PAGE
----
espanto

                                     Espanto

100mim tem escolhido para cada mês um tema. Foi o mês de Robert Bresson, de Herberto Helder, dos ”Queen”, Saramago, Paul Éluard, etc. E Manoel de Oliveira está sempre presente. Julho foi dedicado à Educação. Em Agosto foram as Bombásticas na praia, na sua 2ªedição. Outubro foi o mês dos roubos no FB que gosto. O mês de Novembro foi dedicado ao DESASSOSSEGO. O de Janeiro ao tema da paz. Em Fevereiro “o beijo”. Março sobre a “o que é a oração.” Junho foi o mês sobre  fotografias marcantes. Para Julho escolhemos: SOL. Setembro foi mês de UVAS. E Outubro? Esqueci-me. Sou um “stupore”… em Outubro. Mês Espanto! E começo com Aristóteles.

Aristóteles, Metafísica, A,  I  (Translated by W. D. Ross), onde ele reconhece que é o espanto que leva a conhecer.

“ALL men by nature desire to know. An indication of this is the delight we take in our senses; for even apart from their usefulness they are loved for themselves; and above all others the sense of sight. For not only with a view to action, but even when we are not going to do anything, we prefer seeing (one might say) to everything else. The reason  is that this, most of all the senses, makes us know and brings to light many differences between things.

“By nature animals are born with the faculty of sensation, and from sensation memory is produced in some of them, though not in others. And therefore the former are more intelligent and apt at learning than those which cannot remember; those which are incapable  of hearing sounds are intelligent though they cannot be taught, e.g. the  bee, and any other race of animals that may be like it; and those which besides memory have this sense of hearing can be taught.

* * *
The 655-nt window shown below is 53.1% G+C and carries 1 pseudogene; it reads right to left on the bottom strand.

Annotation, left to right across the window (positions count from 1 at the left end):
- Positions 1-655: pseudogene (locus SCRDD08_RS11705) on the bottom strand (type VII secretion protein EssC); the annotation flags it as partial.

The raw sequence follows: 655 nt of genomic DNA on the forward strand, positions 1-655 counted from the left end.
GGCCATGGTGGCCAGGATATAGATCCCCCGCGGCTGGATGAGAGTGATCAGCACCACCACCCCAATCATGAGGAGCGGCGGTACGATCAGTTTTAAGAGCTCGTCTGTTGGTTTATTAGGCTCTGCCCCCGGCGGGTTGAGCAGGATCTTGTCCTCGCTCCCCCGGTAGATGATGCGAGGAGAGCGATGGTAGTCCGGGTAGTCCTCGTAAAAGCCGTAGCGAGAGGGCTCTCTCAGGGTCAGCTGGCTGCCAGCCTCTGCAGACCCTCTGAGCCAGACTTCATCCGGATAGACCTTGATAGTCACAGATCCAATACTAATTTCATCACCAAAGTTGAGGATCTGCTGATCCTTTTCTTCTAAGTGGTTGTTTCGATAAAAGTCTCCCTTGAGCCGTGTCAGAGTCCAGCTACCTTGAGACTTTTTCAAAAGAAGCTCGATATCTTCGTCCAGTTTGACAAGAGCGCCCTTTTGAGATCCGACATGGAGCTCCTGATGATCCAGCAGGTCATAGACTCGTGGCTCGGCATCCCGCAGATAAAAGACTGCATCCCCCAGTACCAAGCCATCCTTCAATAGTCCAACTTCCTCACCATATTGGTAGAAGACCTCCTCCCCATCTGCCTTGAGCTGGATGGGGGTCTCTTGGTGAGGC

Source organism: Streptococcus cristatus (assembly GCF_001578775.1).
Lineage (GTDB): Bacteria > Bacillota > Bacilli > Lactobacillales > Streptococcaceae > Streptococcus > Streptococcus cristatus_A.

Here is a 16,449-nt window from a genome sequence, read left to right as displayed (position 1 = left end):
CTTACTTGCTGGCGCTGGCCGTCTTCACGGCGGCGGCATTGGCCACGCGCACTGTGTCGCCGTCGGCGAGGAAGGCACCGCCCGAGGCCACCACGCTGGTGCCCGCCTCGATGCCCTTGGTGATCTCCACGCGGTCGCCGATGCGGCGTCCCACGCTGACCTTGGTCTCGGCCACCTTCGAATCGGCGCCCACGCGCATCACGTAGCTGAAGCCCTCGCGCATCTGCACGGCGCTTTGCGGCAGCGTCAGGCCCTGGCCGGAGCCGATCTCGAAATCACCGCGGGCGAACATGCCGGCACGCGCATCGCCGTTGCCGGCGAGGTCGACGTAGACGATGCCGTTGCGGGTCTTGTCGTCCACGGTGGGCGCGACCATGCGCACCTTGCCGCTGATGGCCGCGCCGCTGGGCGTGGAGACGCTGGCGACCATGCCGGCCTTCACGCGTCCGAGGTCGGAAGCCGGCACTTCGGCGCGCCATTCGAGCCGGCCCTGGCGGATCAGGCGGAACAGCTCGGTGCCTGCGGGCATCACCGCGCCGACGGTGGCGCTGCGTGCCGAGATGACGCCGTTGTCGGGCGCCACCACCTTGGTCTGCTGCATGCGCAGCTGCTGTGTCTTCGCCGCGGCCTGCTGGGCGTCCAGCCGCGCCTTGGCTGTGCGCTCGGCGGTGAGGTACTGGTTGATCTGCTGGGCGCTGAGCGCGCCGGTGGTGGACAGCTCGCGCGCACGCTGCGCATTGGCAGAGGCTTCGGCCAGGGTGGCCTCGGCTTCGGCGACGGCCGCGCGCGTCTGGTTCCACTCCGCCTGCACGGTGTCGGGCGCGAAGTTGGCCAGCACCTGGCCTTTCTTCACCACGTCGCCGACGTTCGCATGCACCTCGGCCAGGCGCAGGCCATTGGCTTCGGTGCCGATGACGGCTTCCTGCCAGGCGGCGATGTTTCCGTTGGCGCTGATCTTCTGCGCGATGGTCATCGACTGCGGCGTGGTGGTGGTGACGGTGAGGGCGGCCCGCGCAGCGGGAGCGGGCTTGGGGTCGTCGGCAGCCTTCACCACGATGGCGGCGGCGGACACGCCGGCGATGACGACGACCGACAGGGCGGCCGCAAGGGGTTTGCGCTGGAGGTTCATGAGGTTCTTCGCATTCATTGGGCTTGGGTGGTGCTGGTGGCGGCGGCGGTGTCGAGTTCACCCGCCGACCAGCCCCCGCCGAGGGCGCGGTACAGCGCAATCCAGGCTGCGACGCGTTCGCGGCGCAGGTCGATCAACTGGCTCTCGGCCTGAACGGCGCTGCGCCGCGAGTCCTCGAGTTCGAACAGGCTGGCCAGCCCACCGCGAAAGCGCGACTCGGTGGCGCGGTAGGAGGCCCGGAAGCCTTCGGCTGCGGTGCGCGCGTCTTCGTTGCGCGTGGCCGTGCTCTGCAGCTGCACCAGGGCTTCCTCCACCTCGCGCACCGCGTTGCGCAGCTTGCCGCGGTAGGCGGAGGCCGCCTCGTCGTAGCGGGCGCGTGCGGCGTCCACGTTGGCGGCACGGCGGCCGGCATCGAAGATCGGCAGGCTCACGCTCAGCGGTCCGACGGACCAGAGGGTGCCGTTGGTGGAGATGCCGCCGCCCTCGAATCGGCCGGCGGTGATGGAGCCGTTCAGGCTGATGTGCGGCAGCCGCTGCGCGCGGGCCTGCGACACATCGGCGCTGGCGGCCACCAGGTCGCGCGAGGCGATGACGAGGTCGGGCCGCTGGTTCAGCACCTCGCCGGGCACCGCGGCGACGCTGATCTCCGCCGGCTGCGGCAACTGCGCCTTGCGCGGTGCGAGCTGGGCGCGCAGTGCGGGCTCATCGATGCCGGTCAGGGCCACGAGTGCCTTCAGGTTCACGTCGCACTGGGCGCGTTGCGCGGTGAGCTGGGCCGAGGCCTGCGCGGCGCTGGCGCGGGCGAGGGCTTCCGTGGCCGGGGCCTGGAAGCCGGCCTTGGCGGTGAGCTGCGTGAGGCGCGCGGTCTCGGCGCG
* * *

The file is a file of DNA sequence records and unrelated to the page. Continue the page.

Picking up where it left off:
“The animals other than man live by appearances and memories, and have but little of connected experience; but the human race lives also by art and reasonings. Now from memory experience is produced in men; for the several memories of the same thing produce finally the capacity for a single experience. And experience seems pretty much like science and art, but really science  and art come to men through experience; for ‘experience made art’, as Polus says, ‘but inexperience luck.’ Now art arises when from many notions gained  by experience one universal judgement about a class of objects is produced. For to have a judgement that when Callias was ill of this disease this  did him good, and similarly in the case of Socrates and in many individual  cases, is a matter of experience; but to judge that it has done good to all persons of a certain constitution, marked off in one class, when they were ill of this disease, e.g. to phlegmatic or bilious people when burning with fevers-this is a matter of art.”

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